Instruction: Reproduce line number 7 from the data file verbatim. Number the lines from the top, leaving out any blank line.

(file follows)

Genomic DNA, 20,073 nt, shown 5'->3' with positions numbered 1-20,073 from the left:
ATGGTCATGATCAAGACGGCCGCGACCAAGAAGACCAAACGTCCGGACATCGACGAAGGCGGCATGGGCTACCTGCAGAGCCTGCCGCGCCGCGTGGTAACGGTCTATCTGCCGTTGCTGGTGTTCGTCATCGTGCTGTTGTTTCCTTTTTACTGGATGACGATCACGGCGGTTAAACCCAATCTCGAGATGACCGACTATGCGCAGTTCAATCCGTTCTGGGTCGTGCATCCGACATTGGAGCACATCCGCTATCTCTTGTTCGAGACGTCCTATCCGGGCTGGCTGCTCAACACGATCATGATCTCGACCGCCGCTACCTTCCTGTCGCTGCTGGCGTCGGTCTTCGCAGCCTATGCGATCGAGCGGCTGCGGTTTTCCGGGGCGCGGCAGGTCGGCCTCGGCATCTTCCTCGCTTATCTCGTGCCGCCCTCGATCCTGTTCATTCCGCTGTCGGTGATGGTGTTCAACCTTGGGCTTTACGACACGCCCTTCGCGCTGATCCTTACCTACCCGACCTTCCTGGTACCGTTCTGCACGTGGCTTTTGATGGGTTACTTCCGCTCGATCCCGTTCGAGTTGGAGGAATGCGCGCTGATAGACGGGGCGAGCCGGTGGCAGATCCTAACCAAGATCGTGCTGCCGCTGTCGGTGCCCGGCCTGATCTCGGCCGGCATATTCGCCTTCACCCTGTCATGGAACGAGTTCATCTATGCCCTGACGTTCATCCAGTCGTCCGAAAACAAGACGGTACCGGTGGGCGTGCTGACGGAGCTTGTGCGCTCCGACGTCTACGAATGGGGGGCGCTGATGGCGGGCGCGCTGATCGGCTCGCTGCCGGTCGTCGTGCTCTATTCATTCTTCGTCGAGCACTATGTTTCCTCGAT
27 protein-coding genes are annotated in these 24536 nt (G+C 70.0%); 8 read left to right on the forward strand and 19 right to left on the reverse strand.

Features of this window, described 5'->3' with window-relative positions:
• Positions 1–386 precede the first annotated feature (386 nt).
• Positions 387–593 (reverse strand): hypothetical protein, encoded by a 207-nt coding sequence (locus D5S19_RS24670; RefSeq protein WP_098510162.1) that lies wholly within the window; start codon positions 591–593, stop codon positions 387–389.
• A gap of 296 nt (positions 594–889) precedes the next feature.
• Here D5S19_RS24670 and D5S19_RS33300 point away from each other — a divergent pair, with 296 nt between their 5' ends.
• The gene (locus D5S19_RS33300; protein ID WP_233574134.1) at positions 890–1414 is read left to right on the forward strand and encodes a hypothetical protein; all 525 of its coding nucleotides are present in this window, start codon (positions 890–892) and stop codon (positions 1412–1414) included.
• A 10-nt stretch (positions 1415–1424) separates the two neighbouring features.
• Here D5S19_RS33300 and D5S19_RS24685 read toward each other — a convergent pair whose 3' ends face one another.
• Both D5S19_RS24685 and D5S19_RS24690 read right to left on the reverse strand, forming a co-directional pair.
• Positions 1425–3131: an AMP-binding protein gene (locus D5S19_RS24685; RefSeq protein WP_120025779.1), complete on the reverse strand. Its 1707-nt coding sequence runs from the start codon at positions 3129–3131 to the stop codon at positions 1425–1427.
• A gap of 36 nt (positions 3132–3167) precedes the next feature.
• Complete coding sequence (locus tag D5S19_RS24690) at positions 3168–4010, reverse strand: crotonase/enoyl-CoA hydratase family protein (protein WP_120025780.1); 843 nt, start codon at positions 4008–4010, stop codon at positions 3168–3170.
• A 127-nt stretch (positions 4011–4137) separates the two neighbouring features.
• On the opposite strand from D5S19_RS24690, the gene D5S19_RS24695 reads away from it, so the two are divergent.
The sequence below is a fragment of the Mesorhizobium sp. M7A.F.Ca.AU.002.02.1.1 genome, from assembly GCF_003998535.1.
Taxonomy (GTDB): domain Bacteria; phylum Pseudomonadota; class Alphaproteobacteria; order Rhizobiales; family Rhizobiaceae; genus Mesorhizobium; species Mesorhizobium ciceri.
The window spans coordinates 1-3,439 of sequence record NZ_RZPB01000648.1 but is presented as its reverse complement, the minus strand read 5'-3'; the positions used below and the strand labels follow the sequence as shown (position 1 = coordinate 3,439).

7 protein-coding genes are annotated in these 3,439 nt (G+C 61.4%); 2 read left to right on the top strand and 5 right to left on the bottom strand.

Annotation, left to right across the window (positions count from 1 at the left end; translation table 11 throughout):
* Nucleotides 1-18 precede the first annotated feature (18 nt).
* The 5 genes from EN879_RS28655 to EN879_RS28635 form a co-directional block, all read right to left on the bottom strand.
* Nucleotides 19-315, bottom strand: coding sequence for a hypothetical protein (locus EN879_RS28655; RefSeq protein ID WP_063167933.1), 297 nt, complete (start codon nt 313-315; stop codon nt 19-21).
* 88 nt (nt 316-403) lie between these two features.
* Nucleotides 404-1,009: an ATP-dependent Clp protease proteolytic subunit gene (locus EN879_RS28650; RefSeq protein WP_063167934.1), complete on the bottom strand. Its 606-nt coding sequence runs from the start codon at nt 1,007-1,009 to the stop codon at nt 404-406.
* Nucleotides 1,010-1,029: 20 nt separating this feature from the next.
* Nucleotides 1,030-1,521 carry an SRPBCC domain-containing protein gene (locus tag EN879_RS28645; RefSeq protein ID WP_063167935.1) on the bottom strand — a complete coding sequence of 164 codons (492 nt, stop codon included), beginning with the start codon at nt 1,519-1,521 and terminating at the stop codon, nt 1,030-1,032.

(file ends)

• A gap of 296 nt (positions 594–889) precedes the next feature.